5 Less Obvious Tips I Wish Someone Told Me Before Uni – OurWarwick

5 Less Obvious Tips I Wish Someone Told Me Before Uni

Hong Kong
Understanding sustainability, implementing it in real life and seeing the…
Find out more about me Contact Harry

I’m sure every uni student at some point would worries about their finance. Choosing to shop in the reduced aisle of supermarkets, going to discount supermarkets, or opting for ‘knock off’ brands may help you save some money, but when it comes to certain items which will become a staple in your life, trust me when I say: just go for the reliable brand.

The best example is that when I first moved into uni, I was choosing between a relatively unknown toastie machine versus one that had thousands of positive reviews on Amazon. The price difference was £15, and my inexperience led me to believing that I’ll save £15, whilst also waiting 1 extra week for delivery. After my 2nd use, it blew up into smokes and with no warranty, I resorted to buying the pricier one which I am still using without any issues to this day.

The lesson is, it is completely acceptable to save when you can, but when it comes to products which may differ significantly in quality, you will save more time and money in the long run if you go for the trusted brand, which leads to my second point…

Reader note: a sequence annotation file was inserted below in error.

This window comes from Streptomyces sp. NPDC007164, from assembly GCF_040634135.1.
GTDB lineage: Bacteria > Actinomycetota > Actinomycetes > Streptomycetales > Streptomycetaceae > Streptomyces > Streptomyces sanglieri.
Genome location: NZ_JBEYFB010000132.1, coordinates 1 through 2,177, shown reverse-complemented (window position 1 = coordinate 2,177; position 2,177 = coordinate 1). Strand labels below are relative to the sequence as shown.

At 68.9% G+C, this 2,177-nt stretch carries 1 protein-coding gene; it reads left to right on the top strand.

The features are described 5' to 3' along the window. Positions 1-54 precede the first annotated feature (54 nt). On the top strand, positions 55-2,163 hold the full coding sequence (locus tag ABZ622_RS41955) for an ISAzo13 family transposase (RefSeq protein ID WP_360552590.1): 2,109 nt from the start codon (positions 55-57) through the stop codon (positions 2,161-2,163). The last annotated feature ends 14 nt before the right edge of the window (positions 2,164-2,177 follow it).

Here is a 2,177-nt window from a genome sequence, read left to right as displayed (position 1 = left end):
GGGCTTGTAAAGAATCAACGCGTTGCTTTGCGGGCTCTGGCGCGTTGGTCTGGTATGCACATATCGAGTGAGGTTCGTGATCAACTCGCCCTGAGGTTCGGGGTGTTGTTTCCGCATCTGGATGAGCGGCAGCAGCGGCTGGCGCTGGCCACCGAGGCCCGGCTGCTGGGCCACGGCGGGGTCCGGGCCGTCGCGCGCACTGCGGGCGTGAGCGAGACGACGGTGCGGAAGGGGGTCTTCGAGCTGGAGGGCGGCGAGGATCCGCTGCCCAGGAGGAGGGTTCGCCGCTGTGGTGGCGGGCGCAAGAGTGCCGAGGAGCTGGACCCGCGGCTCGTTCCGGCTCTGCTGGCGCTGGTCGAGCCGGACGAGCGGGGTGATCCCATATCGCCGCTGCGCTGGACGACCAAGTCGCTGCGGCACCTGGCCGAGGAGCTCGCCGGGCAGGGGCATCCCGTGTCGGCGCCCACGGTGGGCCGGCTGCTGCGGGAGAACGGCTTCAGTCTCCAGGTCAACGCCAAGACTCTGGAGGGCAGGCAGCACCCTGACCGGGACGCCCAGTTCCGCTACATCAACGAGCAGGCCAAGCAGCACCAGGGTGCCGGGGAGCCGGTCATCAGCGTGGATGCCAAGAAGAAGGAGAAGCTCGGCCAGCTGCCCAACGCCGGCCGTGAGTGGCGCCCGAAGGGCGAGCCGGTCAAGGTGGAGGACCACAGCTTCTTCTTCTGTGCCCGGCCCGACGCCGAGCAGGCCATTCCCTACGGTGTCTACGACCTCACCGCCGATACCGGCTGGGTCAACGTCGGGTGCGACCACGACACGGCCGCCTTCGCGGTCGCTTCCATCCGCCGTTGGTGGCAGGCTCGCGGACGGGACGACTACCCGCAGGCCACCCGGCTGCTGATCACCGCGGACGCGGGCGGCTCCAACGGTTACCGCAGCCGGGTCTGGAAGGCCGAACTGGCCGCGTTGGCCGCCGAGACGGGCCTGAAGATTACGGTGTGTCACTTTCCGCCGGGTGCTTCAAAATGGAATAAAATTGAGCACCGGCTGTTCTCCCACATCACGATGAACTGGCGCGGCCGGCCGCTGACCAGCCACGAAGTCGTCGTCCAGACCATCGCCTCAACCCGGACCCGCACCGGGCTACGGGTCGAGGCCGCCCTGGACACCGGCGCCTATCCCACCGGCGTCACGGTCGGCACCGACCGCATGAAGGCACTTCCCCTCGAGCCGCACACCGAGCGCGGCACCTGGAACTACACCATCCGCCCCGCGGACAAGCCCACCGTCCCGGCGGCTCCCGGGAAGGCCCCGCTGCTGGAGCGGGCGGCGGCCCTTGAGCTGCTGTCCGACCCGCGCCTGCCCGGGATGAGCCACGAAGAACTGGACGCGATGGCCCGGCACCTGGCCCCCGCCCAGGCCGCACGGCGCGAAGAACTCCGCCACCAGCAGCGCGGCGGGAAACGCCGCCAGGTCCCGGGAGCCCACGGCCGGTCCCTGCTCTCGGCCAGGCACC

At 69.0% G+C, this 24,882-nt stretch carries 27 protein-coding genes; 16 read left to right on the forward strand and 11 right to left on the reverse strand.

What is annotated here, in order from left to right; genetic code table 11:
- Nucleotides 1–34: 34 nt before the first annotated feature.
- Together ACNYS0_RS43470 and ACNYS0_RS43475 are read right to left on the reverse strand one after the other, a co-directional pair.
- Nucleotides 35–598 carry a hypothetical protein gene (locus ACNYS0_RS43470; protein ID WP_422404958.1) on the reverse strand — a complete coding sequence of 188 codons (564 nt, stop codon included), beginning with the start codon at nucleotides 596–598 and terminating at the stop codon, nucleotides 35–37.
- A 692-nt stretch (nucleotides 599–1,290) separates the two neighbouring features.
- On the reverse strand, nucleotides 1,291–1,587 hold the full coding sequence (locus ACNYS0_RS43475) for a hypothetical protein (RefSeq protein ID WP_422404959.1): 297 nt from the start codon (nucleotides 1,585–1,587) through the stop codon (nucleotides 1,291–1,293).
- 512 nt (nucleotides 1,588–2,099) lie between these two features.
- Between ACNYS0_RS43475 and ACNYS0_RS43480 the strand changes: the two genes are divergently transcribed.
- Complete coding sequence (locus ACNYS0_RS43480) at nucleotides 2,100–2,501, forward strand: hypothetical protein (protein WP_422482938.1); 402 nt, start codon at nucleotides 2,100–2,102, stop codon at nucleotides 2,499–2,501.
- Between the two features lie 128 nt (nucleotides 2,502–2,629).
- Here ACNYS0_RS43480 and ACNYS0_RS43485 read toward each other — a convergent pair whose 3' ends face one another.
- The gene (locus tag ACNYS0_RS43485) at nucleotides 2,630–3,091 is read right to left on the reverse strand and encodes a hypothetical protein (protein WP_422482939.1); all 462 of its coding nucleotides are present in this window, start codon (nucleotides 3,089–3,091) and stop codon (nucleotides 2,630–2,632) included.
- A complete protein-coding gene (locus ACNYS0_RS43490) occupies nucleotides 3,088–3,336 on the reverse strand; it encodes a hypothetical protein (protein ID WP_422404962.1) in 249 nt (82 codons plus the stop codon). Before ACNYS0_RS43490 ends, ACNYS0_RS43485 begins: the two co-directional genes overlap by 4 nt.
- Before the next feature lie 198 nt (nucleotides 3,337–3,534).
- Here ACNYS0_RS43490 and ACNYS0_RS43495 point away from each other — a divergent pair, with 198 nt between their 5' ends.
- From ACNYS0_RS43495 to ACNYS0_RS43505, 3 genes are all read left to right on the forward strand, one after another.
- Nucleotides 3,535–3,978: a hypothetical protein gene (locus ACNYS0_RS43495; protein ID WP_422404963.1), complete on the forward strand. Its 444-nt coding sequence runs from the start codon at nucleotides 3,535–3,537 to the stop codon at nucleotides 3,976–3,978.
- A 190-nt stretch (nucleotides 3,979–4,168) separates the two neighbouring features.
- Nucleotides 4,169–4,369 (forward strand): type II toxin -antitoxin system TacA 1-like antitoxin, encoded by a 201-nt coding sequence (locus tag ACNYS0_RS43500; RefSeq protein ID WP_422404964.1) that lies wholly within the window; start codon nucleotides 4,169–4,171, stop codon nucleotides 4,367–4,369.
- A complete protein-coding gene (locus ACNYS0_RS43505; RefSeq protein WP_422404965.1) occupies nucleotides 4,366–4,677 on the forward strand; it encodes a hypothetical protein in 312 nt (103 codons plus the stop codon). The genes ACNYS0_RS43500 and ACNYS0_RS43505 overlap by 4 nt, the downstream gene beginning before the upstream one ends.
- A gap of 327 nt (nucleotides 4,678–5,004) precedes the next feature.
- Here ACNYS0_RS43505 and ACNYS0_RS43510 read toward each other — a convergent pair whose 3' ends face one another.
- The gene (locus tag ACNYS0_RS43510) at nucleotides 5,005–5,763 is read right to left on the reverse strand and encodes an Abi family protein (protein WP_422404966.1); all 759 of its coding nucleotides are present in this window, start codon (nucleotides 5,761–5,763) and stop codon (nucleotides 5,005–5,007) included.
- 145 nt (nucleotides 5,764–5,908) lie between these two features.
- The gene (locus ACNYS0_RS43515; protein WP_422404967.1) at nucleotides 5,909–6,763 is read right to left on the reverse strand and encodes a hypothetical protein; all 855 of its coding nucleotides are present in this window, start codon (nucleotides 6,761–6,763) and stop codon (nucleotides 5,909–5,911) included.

As with my previous toastie example, my hesitance and delay in decision when picking between the 2 toastie makers was not only costly in terms of time spent deciding between the two, the slower delivery time, and of course time spent to purchase the well known brand eventually, it also caused me to spend more money and crucially, added another unnecessary stress to my life, which is the last thing any university student needs. Speaking from experience, it would have been much wiser to choose the option offering much higher certainty, and this isn’t only in terms of buying goods, but in everyday life as well.

If you’re uncertain about what to have for breakfast tomorrow, just establish one or two staple convenient meals you can always rely on to satisfy you with minimal preparation time. How fancy your breakfast looks is really not that important when you can be putting effort into revision, preparing properly for the seminar taking place in 20 minutes, or getting to the bus stop early to make sure you get on the bus for your lecture. For example, by boiling eggs and preparing a sandwich in reusable tupperware every night, I have already removed the stress of having to decide where to get my food and what items to choose.

Another great example is transport to school. I live around a 25 minute walk from campus, and whilst there is a shuttle bus from my accommodation, it has very limited spaces and seldom leaves on time. Instead of taking the risk of waiting for the bus, only to find that it has filled up and leaving you with 5 minutes to go to your lecture, and eventually no choice but to use taxi or be very late to your class, choosing to walk is a better guarantee for arriving in time, and very unlikely to be affected by other conditions such as traffic. What’s best is that it’s a much more sustainable mode of transport, helps you remain active, and gives you time to engage with nature in the peaceful time you have during the walk!